But if the one who says “Yes, that’s what I am going to do” is sitting right across from you, there’s a chance (maybe even a big chance) that you are immediately convinced that that person is actually going to do it the way you like it. Call it intuition, call it ‘smelling’, call it trust. It doesn’t matter what you call it, but you’re convinced. And on that basis, you will continue your discussions or negotiations.
During digital meetings, you miss a lot of these nuances of mutual communication. It does not give you a ‘feel’ for the room. You cannot rely on your intuition. In those cases, you go looking for ‘the next best thing’: you start gathering facts and evidence.
The better you knew each other before the digital encounters, the less you suffer from this problem. If you have never met physically before, this can become a problem very early on.
the consultation process during COVID-19: conduct many frequent meetings
While we deal with the pandemic, we depend on digital meetings and consultations. There is no alternative. This will have to do. And in some cases, postponing (large) requests for advice until we are allowed to meet physically again is no real option. How do you handle this?
After having facilitated several advisory processes during the pandemic, we have two basic conclusions:
- conduct more meetings, and keep them short
- ensure clear (and fast) documentation of the facts and what has been discussed/agreed
Due to the larger number of facts and the recording of them, there is a risk that conclusions are drawn more quickly, and are not always correct. We, therefore, recommend that you have more (short) meetings, where you get together to gain a clear view of the value of and the relationships between the facts. This is to avoid misunderstandings and assumptions.
What also plays a (sometimes large) role in the difference between digital and physical meetings is that the Works Council is a group of employees with no one actually in charge. However, the Works Council must make a joint decision, which all Works Council members must agree with (or at least willingly accept the decision of the majority of the Works Council).
All the obstacles mentioned in this article between the Works Council group and the Director/management team can also apply within the Works Council group.
8 practical tips
- make sure the facts that are included in the request for advice (with justification and arguments) are present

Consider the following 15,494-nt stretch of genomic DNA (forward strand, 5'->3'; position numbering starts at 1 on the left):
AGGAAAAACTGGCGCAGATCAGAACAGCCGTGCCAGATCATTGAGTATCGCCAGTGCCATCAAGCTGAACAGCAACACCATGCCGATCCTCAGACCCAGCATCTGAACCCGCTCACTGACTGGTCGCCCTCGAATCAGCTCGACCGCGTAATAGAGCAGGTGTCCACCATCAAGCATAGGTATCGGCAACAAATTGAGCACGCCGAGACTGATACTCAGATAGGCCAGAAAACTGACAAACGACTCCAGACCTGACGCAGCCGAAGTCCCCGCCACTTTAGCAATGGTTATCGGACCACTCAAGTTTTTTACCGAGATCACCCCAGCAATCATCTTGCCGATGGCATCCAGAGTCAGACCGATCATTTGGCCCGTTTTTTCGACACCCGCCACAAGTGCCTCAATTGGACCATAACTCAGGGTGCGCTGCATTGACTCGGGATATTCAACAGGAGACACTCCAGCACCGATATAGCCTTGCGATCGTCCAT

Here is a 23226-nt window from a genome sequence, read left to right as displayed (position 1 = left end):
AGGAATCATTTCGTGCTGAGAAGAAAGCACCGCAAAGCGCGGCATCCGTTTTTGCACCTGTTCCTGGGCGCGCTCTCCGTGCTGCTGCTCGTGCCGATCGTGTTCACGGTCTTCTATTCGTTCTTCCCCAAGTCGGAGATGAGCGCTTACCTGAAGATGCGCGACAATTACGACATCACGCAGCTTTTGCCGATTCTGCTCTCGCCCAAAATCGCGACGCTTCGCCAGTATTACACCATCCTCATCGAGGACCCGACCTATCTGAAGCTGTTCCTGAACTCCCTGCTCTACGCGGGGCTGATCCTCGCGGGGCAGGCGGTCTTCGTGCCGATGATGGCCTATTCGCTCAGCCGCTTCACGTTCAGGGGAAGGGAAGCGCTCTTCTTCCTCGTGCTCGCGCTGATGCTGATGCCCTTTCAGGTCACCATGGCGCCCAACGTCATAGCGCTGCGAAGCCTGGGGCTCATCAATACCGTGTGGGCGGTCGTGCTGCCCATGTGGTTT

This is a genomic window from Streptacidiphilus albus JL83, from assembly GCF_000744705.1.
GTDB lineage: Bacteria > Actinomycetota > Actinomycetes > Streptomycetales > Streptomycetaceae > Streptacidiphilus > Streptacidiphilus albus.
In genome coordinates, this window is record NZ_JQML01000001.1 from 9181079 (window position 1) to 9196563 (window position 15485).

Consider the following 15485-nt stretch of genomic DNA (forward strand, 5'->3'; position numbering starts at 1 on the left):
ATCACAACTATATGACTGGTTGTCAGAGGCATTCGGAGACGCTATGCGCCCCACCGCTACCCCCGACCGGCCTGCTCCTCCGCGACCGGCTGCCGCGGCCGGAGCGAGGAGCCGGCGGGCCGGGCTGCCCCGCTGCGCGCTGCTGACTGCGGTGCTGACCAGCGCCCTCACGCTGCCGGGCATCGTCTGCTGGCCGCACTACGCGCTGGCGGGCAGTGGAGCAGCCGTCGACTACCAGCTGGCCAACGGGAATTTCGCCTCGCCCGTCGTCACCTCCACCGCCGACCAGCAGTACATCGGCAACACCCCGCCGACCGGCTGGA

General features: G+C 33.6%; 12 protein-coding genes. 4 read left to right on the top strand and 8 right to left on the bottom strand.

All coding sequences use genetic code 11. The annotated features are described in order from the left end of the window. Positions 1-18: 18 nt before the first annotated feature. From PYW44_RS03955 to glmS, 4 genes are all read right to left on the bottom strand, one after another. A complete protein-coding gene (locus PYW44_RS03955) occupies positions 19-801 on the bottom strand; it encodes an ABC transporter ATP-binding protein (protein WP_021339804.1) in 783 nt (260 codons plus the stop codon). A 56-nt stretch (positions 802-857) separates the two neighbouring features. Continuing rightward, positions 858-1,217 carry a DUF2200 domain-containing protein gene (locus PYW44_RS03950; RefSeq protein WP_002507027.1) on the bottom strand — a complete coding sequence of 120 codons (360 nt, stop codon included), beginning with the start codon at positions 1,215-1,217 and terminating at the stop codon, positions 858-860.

- plan consultation times (for Work Council members among themselves and between the Work Council and the Director) in rapid succession and plan them several weeks ahead
- ensure that the report concept is readily available, ensuring (fast) agreement by all those present
- answer questions and counter questions immediately
- not only share final documents (request for advice, reports, research, Works Council advice), but also (and perhaps even especially) the concepts as soon as they are ready
- prevent information gaps (ensure everyone has the same information)
- involve all stakeholders in all steps (consultations, emails, documents), such as research agencies, specific managers with content expertise, experience experts and Works Council experts
- try to arrange an actual physical meeting with (some of) the Works Council members, especially at the most critical moments
Despite these recommendations, there is still a significant risk that misunderstandings may arise, and people do not (correctly) understand each other. This is evident from the emotional outbursts that often occur, usually at the end of the advisory process during the digital consultation. In other cases, when implementing the decision, misunderstandings can happen when things don’t go the way people thought they were agreed.
Can you postpone a large or essential request for advice?
If so, we recommend that you do. Waiting for a time when you can meet in person increases the chance that everyone understands the final decision, that everyone can explain the decision and that everyone can also implement the decision carefully and adequately.
Is it not possible to postpone this request?
When making digital decisions, make sure that you can clearly explain the facts to the other parties without misunderstandings. Conduct many (short) digital meetings of 30–60-minutes in at least weekly rotations.
Note: Please note that we are a Dutch organisation and that all our information is originally composed in Dutch. For the benefit of our English-speaking customers we have translated some of our online information. We are still in the process of translating even more of our information. It could therefore be that you will come across Dutch pages on CT2.nl. Please contact us if you would like more information.